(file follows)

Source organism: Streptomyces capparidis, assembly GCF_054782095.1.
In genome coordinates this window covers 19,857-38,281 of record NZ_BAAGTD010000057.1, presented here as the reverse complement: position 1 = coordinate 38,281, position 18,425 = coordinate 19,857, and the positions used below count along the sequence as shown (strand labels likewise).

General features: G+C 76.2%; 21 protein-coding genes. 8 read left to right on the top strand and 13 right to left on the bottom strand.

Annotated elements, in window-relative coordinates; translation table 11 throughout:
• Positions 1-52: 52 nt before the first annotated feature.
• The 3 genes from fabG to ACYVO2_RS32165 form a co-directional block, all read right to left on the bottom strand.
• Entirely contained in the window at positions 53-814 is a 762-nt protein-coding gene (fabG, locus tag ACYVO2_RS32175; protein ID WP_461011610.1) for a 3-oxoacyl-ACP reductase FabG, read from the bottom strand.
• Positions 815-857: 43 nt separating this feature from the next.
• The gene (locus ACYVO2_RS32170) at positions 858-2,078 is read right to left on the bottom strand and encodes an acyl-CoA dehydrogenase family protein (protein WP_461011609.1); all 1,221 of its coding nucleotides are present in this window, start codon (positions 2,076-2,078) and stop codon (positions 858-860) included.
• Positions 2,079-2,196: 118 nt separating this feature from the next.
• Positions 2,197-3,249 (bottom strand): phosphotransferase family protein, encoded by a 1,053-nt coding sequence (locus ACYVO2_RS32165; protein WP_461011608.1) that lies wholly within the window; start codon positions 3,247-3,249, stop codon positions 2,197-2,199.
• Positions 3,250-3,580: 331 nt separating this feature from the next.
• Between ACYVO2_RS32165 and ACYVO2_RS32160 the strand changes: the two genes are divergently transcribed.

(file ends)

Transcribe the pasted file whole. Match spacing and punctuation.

Source organism: Streptomyces capparidis, assembly GCF_054782095.1.
In genome coordinates this window covers 19,857-38,281 of record NZ_BAAGTD010000057.1, presented here as the reverse complement: position 1 = coordinate 38,281, position 18,425 = coordinate 19,857, and the positions used below count along the sequence as shown (strand labels likewise).

General features: G+C 76.2%; 21 protein-coding genes. 8 read left to right on the top strand and 13 right to left on the bottom strand.

Annotated elements, in window-relative coordinates; translation table 11 throughout:
• Positions 1-52: 52 nt before the first annotated feature.
• The 3 genes from fabG to ACYVO2_RS32165 form a co-directional block, all read right to left on the bottom strand.
• Entirely contained in the window at positions 53-814 is a 762-nt protein-coding gene (fabG, locus tag ACYVO2_RS32175; protein ID WP_461011610.1) for a 3-oxoacyl-ACP reductase FabG, read from the bottom strand.
• Positions 815-857: 43 nt separating this feature from the next.
• The gene (locus ACYVO2_RS32170) at positions 858-2,078 is read right to left on the bottom strand and encodes an acyl-CoA dehydrogenase family protein (protein WP_461011609.1); all 1,221 of its coding nucleotides are present in this window, start codon (positions 2,076-2,078) and stop codon (positions 858-860) included.
• Positions 2,079-2,196: 118 nt separating this feature from the next.
• Positions 2,197-3,249 (bottom strand): phosphotransferase family protein, encoded by a 1,053-nt coding sequence (locus ACYVO2_RS32165; protein WP_461011608.1) that lies wholly within the window; start codon positions 3,247-3,249, stop codon positions 2,197-2,199.
• Positions 3,250-3,580: 331 nt separating this feature from the next.
• Between ACYVO2_RS32165 and ACYVO2_RS32160 the strand changes: the two genes are divergently transcribed.